EU rules state that countries in the passport-free Schengen zone can only bring in temporary border controls under exceptional circumstances. Sweden introduced its controls in November 2015 following an influx of asylum seekers to the country, before the EU later granted a request from the Nordic nation to extend the measures by six months last May.
The extension is due to expire on November 11th, but the European Commission announced on Tuesday that it will propose a recommendation to be adopted by the European Council to prolong the controls at the Swedish border, as well as borders in Austria, Denmark, Germany and Norway.
“The Schengen area without internal borders is a historical achievement which we must preserve. We are working hard to return to a normal functioning Schengen area as soon as possible and we have made significant progress, but we are not there yet. That’s why we propose today a further limited extension of certain border controls, in line with the Schengen rules. In fact, we are protecting Schengen by applying Schengen,” European Commission First Vice-President Frans Timmermans said in a statement.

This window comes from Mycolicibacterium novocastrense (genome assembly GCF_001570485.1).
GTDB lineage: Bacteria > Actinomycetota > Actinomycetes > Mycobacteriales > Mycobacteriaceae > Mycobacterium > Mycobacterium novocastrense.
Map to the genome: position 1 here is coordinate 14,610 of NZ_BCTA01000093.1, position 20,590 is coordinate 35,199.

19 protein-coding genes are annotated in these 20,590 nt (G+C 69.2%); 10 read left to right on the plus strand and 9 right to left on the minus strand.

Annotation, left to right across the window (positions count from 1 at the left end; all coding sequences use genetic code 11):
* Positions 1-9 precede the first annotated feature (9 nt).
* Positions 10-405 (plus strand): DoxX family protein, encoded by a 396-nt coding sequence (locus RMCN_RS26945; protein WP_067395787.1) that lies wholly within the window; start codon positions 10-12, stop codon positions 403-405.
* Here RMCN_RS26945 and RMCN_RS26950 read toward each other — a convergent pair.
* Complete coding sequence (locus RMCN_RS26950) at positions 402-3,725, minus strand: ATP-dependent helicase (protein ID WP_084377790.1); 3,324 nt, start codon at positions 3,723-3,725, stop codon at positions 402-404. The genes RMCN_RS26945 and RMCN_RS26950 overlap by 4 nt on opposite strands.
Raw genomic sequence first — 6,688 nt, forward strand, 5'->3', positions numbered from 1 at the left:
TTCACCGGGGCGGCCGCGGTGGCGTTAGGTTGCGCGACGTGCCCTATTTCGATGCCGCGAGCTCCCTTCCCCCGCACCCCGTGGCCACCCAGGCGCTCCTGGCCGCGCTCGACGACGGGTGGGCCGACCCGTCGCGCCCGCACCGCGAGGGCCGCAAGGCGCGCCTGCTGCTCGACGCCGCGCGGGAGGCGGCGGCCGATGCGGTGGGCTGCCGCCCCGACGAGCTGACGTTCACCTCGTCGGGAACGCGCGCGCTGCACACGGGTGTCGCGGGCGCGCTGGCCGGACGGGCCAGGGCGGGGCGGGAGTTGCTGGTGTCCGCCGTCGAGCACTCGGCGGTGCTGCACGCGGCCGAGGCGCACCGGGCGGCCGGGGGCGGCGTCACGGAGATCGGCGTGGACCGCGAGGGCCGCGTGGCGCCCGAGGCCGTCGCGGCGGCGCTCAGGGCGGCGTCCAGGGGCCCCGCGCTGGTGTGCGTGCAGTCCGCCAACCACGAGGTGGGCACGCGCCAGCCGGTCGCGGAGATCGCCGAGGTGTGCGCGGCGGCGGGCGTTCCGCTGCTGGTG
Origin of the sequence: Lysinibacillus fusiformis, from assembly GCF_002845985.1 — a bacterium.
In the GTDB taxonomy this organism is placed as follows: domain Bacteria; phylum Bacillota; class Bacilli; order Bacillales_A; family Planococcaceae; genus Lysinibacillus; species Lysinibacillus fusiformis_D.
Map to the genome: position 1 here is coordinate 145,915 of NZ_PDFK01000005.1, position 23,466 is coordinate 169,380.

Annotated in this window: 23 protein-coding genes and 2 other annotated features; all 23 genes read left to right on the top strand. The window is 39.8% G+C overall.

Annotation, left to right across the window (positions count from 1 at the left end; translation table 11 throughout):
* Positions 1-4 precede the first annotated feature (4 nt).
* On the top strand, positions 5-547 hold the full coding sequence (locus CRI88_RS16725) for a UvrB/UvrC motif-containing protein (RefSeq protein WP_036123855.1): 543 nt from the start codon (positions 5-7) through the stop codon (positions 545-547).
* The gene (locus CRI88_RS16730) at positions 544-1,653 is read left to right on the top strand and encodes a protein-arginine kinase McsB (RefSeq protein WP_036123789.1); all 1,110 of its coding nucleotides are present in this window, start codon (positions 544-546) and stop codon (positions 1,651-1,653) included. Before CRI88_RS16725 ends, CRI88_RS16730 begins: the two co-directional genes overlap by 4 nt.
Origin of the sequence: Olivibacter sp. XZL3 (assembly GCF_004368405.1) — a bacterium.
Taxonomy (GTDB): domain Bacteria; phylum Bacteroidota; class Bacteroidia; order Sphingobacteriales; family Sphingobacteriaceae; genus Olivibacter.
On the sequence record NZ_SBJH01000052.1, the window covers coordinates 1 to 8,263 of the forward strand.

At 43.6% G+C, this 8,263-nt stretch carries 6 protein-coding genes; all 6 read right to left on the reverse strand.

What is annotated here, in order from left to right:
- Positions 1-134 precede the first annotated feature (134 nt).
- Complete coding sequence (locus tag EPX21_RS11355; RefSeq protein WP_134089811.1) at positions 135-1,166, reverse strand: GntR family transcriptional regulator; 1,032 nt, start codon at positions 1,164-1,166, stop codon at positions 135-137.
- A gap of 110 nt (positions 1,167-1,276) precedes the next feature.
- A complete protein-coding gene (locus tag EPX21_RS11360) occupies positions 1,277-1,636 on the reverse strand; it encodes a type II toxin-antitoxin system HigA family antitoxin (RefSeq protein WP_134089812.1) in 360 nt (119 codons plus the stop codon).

The decision follows pressure from Germany and Denmark in particular to approve a prolonging of the border checks. Sweden has not yet stated whether it will extend its own controls, but the country’s Interior Minister Anders Ygeman on Tuesday welcomed the European Commission’s decision:
“It’s good that the Commission has changed its mind. We now have the freedom to make a decision at the end of net week,” Ygeman told Swedish news agency TT.
In its statement, the European Commission highlighted however that the relevant EU Member States should also consider feasible alternatives to prolonged border controls, and that if lengthened controls are opted for, they would be subject to constant review:
“Those Member States that opt to continue carrying out internal border controls pursuant to today’s Recommendation should review weekly the necessity, frequency, location and time of controls, adjust the intensity of the controls to the level of the threat addressed, and phase them out wherever appropriate. Member States will now also have the obligation to provide detailed monthly reports on the controls carried out and their necessity.”
Sweden will not analyse the Commission's decision, Ygeman said, adding that “the commission has clearly set much stricter requirements for extension this time”.
Earlier on Monday, the Swedish migration authority Migrationsverket announced that it has reduced its forecast for the number of people it expects to seek asylum in the country this year to 29,000. The 2016 estimate is less than a fifth of the record 163,000 asylum requests Sweden received in 2015.
Migrationsverket explained that the reduction is likely down to a combination of a number of measures, including border controls, the introduction of photo ID checks on the Öresund rail link between Sweden and Denmark, and the EU’s deal with Turkey, which means that refugees are returned across the border from Greece unless they apply for asylum upon reaching the EU country.